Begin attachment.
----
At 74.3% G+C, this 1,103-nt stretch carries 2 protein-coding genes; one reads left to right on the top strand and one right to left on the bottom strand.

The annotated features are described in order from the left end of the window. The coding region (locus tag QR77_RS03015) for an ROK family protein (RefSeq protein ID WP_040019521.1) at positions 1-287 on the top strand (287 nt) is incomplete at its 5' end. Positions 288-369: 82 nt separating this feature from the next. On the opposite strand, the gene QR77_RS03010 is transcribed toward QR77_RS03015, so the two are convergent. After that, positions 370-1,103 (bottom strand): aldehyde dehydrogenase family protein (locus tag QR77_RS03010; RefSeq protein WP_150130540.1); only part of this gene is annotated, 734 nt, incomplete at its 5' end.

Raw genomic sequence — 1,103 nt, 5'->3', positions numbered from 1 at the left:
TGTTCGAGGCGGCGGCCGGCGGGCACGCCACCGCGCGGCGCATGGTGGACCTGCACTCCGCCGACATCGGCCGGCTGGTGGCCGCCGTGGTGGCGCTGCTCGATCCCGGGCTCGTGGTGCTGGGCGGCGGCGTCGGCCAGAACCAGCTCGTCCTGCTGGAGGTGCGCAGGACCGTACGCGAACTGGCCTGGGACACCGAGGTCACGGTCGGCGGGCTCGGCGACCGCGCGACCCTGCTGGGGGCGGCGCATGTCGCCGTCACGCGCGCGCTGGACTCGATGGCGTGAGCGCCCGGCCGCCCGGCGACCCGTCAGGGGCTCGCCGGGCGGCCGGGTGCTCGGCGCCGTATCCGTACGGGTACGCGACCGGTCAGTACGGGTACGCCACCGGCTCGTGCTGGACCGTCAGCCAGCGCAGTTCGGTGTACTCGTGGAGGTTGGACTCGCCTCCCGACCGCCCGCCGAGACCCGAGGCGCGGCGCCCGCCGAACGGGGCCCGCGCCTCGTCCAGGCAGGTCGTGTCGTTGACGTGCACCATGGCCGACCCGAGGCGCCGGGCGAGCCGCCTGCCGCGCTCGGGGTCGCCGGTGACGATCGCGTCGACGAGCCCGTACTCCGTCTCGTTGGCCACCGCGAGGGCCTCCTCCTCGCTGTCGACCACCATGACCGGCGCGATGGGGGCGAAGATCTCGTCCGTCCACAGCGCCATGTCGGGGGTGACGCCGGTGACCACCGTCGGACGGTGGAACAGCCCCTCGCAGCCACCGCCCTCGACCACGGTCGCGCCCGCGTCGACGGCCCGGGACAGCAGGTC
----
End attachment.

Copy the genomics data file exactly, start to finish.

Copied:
At 74.3% G+C, this 1,103-nt stretch carries 2 protein-coding genes; one reads left to right on the top strand and one right to left on the bottom strand.

The annotated features are described in order from the left end of the window. The coding region (locus tag QR77_RS03015) for an ROK family protein (RefSeq protein ID WP_040019521.1) at positions 1-287 on the top strand (287 nt) is incomplete at its 5' end. Positions 288-369: 82 nt separating this feature from the next. On the opposite strand, the gene QR77_RS03010 is transcribed toward QR77_RS03015, so the two are convergent. After that, positions 370-1,103 (bottom strand): aldehyde dehydrogenase family protein (locus tag QR77_RS03010; RefSeq protein WP_150130540.1); only part of this gene is annotated, 734 nt, incomplete at its 5' end.

Raw genomic sequence — 1,103 nt, 5'->3', positions numbered from 1 at the left:
TGTTCGAGGCGGCGGCCGGCGGGCACGCCACCGCGCGGCGCATGGTGGACCTGCACTCCGCCGACATCGGCCGGCTGGTGGCCGCCGTGGTGGCGCTGCTCGATCCCGGGCTCGTGGTGCTGGGCGGCGGCGTCGGCCAGAACCAGCTCGTCCTGCTGGAGGTGCGCAGGACCGTACGCGAACTGGCCTGGGACACCGAGGTCACGGTCGGCGGGCTCGGCGACCGCGCGACCCTGCTGGGGGCGGCGCATGTCGCCGTCACGCGCGCGCTGGACTCGATGGCGTGAGCGCCCGGCCGCCCGGCGACCCGTCAGGGGCTCGCCGGGCGGCCGGGTGCTCGGCGCCGTATCCGTACGGGTACGCGACCGGTCAGTACGGGTACGCCACCGGCTCGTGCTGGACCGTCAGCCAGCGCAGTTCGGTGTACTCGTGGAGGTTGGACTCGCCTCCCGACCGCCCGCCGAGACCCGAGGCGCGGCGCCCGCCGAACGGGGCCCGCGCCTCGTCCAGGCAGGTCGTGTCGTTGACGTGCACCATGGCCGACCCGAGGCGCCGGGCGAGCCGCCTGCCGCGCTCGGGGTCGCCGGTGACGATCGCGTCGACGAGCCCGTACTCCGTCTCGTTGGCCACCGCGAGGGCCTCCTCCTCGCTGTCGACCACCATGACCGGCGCGATGGGGGCGAAGATCTCGTCCGTCCACAGCGCCATGTCGGGGGTGACGCCGGTGACCACCGTCGGACGGTGGAACAGCCCCTCGCAGCCACCGCCCTCGACCACGGTCGCGCCCGCGTCGACGGCCCGGGACAGCAGGTC